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Thought I saw my first UFO today.

  1. Aug 24, 2011 #1

    Integral

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    Walking my dogs this morning about 1hr before sunrise, the sky was pretty light and there were no obvious stars visible. The only thing I could see was a large bright light about 20deg above the horizon to the due south. My first thought was Venus, but it was way to far from the sun for that. I took my eyes off of it for just a few seconds, when I looked back it had vanished! I was calling it my first UFO, until I checked Stellarium, Jupiter is exactly where I saw this thing.

    I am going to see if I can repeat the observation this morning.
     
  2. jcsd
  3. Aug 25, 2011 #2

    Chronos

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    UFO is a good term to use. It assumes nothing aside from being unidentified. I have seen several UFO's over the years. Most became IFO's over time.
     
  4. Aug 25, 2011 #3

    Integral

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    This morning I was out again about the same time ~6:45am, Jupiter and the moon were the only celistial objects visible. Trouble is Jupiter is much higher in the sky then the object I saw yesterday. But yesterday I did not observe Jupiter at all, or is my memory as to the height in the sky that bad????

    I am back to being puzzled??
     
  5. Aug 27, 2011 #4

    tony873004

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    If your UFO was lower than Jupiter, and vanished in the moments you had taken your eyes off it, perhaps you either saw a satellite or an airplane with its landing / headlights on. If either is coming almost directly at you, they appear very stationary.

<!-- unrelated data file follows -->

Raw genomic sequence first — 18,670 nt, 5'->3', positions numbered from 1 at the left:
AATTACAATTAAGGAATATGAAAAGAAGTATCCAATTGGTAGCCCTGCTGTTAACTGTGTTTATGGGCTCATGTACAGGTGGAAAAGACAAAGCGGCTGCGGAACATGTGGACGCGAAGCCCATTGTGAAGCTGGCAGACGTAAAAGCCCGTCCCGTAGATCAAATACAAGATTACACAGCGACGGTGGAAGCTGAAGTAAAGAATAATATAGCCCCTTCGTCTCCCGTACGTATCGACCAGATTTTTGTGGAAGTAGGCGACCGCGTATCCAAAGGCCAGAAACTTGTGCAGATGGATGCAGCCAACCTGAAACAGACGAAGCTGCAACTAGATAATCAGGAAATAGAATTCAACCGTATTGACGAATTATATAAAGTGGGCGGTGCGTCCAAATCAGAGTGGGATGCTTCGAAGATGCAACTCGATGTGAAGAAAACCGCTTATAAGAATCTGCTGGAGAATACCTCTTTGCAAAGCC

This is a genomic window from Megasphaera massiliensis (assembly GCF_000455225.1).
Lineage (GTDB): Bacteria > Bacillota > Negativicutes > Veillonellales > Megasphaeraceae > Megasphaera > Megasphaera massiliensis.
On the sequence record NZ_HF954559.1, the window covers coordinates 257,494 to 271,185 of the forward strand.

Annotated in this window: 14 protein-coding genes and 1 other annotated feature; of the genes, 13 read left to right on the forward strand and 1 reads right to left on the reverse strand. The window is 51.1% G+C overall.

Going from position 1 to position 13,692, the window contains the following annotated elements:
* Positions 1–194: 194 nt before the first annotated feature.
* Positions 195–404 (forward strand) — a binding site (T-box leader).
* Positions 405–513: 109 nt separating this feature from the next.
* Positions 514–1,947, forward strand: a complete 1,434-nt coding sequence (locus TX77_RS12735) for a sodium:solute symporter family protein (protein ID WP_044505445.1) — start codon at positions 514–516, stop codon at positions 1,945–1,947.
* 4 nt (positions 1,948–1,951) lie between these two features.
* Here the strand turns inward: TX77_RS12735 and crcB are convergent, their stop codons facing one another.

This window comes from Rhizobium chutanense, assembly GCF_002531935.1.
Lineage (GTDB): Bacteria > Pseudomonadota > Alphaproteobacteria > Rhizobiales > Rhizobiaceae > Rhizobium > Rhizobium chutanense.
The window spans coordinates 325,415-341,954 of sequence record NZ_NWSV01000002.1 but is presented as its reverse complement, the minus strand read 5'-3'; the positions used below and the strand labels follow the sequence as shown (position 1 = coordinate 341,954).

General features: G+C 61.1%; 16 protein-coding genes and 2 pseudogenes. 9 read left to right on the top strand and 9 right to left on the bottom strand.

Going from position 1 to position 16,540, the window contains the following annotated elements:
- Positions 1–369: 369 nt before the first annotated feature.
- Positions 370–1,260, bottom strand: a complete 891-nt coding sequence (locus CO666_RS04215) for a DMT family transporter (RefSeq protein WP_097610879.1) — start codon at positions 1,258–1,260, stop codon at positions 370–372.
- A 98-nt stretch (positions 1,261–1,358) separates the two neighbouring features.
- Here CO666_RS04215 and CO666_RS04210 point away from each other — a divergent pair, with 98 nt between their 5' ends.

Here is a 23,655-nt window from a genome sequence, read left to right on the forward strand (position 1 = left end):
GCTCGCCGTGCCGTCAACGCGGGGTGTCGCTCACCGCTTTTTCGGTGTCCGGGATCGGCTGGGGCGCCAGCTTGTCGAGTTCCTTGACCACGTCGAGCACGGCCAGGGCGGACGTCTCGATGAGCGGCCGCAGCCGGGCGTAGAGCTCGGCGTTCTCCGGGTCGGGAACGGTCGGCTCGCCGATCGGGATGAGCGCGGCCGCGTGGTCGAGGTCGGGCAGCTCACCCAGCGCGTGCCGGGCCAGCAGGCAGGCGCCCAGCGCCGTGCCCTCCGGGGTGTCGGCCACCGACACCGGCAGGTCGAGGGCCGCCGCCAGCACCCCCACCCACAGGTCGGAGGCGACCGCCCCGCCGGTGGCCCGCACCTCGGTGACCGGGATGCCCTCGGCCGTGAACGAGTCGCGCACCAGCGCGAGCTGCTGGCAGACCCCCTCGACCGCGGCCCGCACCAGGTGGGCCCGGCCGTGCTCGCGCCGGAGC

I've done lots of volunteer work at the SFSU observatory. We are directly on the flight path for planes landing at SFO. As they approach from a distance for landing (I'm guessing about 20-30 km away), they are coming almost straight at us, and appear about 20 degrees off the horizon. They appear stationary and very bright. They are much brighter than the brightest Venus. Countless times visitors to the observatory have asked what that very bright star is. They don't believe me when I tell them it is an airplane. "It can't be an airplane, it's not moving!" they argue. "It's too bright!" But about 20 seconds later, it become obvious that the object has moved, and it has dimmed considerably as the headlights are no longer pointed directly at us, rather they are pointed over our heads. About a 90 seconds later, the airplane is directly above us, moving at a respectable angular velocity, and blinking like an airplane. They believe me then! But those first few moments, while it is hugging the horizon, fool everybody, including me the first time I saw it.

    In the morning twighlight of your dog walk, perhaps it was only visible while at its brightest, where it appears virtually stationary.
     
    Last edited: Aug 27, 2011
  6. Aug 28, 2011 #5
    Aliens are real
     
  7. Aug 29, 2011 #6

    Drakkith

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    Alien (law), a non-citizen inhabitant of a country

    Yes, they are real.
     
  8. Aug 29, 2011 #7

    russ_watters

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    How long was it visible, are you sure it was stationary.....and have you checked Heavens-Above.com to see if it was an iridium flare?
     
  9. Aug 29, 2011 #8

    Integral

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    I only observed it for a few seconds, not long enough to determine motion. I was thinking it could have been the space station, but, I have seen it, it really clips along, the motion is very obvious. If a plane is flying directly at you the red and green side lights should be visible, I did not notice them.